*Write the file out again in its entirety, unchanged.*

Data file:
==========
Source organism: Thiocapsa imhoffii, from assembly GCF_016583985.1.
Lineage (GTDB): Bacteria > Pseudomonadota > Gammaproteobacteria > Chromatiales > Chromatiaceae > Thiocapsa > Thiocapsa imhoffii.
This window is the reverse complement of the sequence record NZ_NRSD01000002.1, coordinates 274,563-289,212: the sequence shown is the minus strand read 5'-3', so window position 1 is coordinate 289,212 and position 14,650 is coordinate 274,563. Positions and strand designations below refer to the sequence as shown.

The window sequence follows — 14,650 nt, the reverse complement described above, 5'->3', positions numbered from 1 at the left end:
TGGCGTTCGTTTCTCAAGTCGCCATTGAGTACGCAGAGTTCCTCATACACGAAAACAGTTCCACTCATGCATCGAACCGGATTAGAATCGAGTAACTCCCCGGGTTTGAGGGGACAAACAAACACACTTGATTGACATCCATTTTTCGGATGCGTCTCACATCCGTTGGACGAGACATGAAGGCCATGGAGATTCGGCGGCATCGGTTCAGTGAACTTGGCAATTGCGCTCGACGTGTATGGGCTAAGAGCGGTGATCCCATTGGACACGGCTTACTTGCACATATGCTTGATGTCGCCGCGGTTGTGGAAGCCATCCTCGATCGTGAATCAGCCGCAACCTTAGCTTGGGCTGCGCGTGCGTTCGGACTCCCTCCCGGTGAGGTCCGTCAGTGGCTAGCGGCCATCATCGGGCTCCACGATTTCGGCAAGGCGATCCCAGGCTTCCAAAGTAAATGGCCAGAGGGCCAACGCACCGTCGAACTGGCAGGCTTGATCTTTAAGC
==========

Source organism: Thiocapsa imhoffii, from assembly GCF_016583985.1.
Lineage (GTDB): Bacteria > Pseudomonadota > Gammaproteobacteria > Chromatiales > Chromatiaceae > Thiocapsa > Thiocapsa imhoffii.
This window is the reverse complement of the sequence record NZ_NRSD01000002.1, coordinates 274,563-289,212: the sequence shown is the minus strand read 5'-3', so window position 1 is coordinate 289,212 and position 14,650 is coordinate 274,563. Positions and strand designations below refer to the sequence as shown.

The window sequence follows — 14,650 nt, the reverse complement described above, 5'->3', positions numbered from 1 at the left end:
TGGCGTTCGTTTCTCAAGTCGCCATTGAGTACGCAGAGTTCCTCATACACGAAAACAGTTCCACTCATGCATCGAACCGGATTAGAATCGAGTAACTCCCCGGGTTTGAGGGGACAAACAAACACACTTGATTGACATCCATTTTTCGGATGCGTCTCACATCCGTTGGACGAGACATGAAGGCCATGGAGATTCGGCGGCATCGGTTCAGTGAACTTGGCAATTGCGCTCGACGTGTATGGGCTAAGAGCGGTGATCCCATTGGACACGGCTTACTTGCACATATGCTTGATGTCGCCGCGGTTGTGGAAGCCATCCTCGATCGTGAATCAGCCGCAACCTTAGCTTGGGCTGCGCGTGCGTTCGGACTCCCTCCCGGTGAGGTCCGTCAGTGGCTAGCGGCCATCATCGGGCTCCACGATTTCGGCAAGGCGATCCCAGGCTTCCAAAGTAAATGGCCAGAGGGCCAACGCACCGTCGAACTGGCAGGCTTGATCTTTAAGC